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Early Morning Thoughts

It’s Been a While

By March 31, 2022No Comments

Early Morning Thoughts, March 31, 2022

It’s Been a While

Yes, it’s been a while since my last Early Morning Thoughts.  The last two years have been busy and frustrating on some levels, including what some call the viral plandemic of 2020.  My last EMT was on July 4, 2021, and in it I tried to update readers on what’s been happening in my view of our world.  And, since then, to be brief, I’ve published a new book (ABCs of Family Research), updated the new website (Https://, remained healthy by NOT taking the mRNA shots, and have started working on my second book.

And, while the DC communists have been eroding the value of our fiat currency and doing their best to either kill most of us off, or rob us of our meager wealth, we have seen our prices of everything go up, sometimes (e.g. gasoline prices) by a large amount.  Why would they do that?  Well, in their minds, this is the time of ‘the great reset’ and they want to stay in control of a smaller and more subservient population.  They censor our speech, arrest us and confine us without legitimate charges, poison us with non-FDA approved ‘vaccines’ (which are not vaccines by definition), and keep us afraid of everything.  This is typical of how the communists operate when they are in control.  Isn’t communism fun?

Will we be able to survive these criminal attacks on us by a central government that is allegedly in place to defend and protect us?  Beats me.  I just don’t know how all of this dystopian world war will settle out.  Most of us just want to live our lives in peace, raise our families, save a bit for retirement, etc.  No one I have ever met in civilian life wants to have a military war with any other country, including, and maybe especially, with a nuclear armed country like Russia.  But ‘the great destroyers’ have another view – they want to control everybody on earth.  Good luck with that, eh?  Destroy, kill, steal, rape, pillage… all common thoughts these days.  May their days of control be few.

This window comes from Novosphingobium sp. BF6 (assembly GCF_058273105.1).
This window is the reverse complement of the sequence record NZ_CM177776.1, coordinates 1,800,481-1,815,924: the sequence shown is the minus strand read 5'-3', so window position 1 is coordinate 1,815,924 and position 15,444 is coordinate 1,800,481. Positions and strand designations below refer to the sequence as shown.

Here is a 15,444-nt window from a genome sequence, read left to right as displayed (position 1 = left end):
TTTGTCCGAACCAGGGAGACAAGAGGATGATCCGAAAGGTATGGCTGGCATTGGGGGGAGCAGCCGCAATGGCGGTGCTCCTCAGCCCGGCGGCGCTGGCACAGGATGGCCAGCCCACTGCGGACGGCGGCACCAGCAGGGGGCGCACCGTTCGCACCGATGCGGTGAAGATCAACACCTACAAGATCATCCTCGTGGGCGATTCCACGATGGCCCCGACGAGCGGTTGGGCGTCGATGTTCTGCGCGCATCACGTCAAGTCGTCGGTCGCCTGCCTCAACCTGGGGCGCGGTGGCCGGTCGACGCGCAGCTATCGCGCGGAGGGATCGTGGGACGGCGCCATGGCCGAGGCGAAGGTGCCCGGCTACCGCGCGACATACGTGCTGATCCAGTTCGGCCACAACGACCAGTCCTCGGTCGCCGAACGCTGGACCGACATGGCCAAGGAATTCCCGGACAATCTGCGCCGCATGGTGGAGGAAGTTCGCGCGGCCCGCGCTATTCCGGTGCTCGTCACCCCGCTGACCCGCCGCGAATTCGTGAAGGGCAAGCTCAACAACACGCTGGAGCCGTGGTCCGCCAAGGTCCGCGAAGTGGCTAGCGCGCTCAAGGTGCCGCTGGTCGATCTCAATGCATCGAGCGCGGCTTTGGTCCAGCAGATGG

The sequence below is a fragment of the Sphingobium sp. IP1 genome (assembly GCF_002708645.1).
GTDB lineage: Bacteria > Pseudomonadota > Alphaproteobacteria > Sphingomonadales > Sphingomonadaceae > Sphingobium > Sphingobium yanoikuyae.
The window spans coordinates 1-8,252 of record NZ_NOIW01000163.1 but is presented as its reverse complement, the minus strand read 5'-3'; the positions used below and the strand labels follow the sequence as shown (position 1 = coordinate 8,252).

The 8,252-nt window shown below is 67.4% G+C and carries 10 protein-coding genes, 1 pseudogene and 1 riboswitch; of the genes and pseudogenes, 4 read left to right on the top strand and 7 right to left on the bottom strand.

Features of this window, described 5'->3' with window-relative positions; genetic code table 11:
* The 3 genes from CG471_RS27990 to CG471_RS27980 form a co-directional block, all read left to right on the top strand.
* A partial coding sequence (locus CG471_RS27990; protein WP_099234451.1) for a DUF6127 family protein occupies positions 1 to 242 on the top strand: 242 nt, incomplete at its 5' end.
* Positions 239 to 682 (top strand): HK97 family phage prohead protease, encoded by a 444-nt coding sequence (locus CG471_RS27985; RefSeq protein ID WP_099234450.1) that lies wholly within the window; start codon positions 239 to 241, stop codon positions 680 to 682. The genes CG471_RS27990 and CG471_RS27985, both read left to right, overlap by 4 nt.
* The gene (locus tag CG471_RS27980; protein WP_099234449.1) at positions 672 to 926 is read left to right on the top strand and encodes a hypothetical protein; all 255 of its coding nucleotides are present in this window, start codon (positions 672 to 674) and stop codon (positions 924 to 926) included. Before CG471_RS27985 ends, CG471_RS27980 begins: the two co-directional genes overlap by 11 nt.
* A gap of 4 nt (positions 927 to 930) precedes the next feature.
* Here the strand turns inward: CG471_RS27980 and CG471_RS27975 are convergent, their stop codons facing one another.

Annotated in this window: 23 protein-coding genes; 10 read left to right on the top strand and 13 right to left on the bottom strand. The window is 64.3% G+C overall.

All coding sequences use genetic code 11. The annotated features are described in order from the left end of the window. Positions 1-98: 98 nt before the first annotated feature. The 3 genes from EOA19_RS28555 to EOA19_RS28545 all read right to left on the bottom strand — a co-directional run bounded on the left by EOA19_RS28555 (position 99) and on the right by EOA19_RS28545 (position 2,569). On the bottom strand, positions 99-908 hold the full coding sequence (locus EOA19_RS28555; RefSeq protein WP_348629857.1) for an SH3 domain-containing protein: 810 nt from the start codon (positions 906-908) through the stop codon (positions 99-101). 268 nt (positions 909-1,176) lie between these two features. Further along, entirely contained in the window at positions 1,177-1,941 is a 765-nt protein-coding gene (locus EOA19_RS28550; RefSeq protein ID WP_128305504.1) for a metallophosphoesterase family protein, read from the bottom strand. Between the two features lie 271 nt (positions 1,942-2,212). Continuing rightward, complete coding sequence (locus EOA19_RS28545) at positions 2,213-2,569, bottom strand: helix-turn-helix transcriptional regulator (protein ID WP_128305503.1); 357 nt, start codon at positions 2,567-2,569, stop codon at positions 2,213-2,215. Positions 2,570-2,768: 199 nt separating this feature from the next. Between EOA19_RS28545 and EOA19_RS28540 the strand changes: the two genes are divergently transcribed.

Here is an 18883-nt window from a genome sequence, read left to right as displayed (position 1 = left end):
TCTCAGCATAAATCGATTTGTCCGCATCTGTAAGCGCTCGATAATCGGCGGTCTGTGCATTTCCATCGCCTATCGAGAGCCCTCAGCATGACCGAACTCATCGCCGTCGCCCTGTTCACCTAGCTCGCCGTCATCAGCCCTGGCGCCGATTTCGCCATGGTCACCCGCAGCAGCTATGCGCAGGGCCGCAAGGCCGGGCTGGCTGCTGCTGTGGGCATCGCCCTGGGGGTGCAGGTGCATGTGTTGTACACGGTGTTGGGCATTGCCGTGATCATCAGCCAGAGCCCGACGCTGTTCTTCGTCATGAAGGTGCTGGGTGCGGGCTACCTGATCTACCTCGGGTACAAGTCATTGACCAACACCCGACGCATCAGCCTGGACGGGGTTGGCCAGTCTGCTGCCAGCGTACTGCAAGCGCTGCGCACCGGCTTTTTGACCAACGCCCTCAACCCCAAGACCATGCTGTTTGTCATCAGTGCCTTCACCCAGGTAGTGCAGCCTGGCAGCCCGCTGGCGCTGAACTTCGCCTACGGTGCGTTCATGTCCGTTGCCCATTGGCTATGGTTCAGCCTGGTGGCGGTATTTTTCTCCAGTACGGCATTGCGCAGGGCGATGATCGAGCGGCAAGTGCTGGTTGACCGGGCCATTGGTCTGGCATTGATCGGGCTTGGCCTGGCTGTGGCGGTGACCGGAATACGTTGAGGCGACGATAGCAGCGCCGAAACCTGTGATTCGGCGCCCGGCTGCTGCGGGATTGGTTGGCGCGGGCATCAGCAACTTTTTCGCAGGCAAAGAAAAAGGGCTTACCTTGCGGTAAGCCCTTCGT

Anyway, getting away from the political problems of modern life, here’s a Highlander update.  The website seems to be operating quite well, in spite of the many changes in software and service provider.  If you find any problems when using the website, please let me know.

My views on DNA testing have changed a bit since I wrote the new book, largely because I learned that a couple of my adult children had their DNA tested, so I figured my own privacy concerns were now moot.  So I’ve now used AncestryDNA to provide me with autosomal test results, and have used FamilyTreeDNA to provide me with paternal (Y-DNA) and maternal (mtDNA) ancestral test results.  I have just sent in my swab to LIvingDNA because the company tends to focus on England, Scotland, and Ireland where most of my tests so far have said that’s where my ancestors are from.

If you’re not yet familiar with the different types of commercial DNA tests, autosomal family tests go back about 10 family generations, Y-DNA looks at your paternal lines back potentially thousands of years, and mtDNA looks at your maternal lines back potentially thousands of years.  Only males can take the Y-DNA tests, so if you’re a female and want to see your father’s ancestral lines, get your father, your brother, a male uncle, etc. to take the test for you.  Yes, DNA changes in every human (except perhaps identical twins), but the ancestral connections of direct male relatives should hold true.

However, “As Mark Thomas, professor of evolutionary genetics at University College London, noted in an interview: “By the time you go 10 generations back, there are ancestors from whom you inherit no DNA.”  Tracing ancestry beyond 300 years is futile as you only directly inherit DNA from a small fraction of your ancestors – the others are called ‘pedigree ancestors.’  So, when taking a DNA test, focus on the information regarding more recent generations of ancestors and take anything beyond that with a pinch of salt.”

As a genealogist, my past efforts have all been documentary links.  And, part of that effort is to check, check again, and check once more, just to make certain that what paper or digital records that you have are accurate.  I explain a lot of this in my book noted above.  But DNA testing is now showing me different results for my own ancestry, and that is a bit awkward for me.  Why?  What if my Sutherland ancestry is based on a female ancestor, rather than on a male ancestor?  How do I deal with that?

So, DNA testing is still relatively new to me, and it appears to be a fairly complicated subject area.  Perhaps with time, as history shows me about myself, I’ll understand DNA genealogy much better.  But, as of today, I’m still a neophyte.  I’m hoping for some clear answers in the coming months.  Why?  Because book number two is based on family history.  How’s that for a challenge?

Have a nice day, wherever you are.  And if someone tells you they want to ‘build back better,’ ask them what the heck that means.  How about leaving things alone, and not forcefully change everything backwards?


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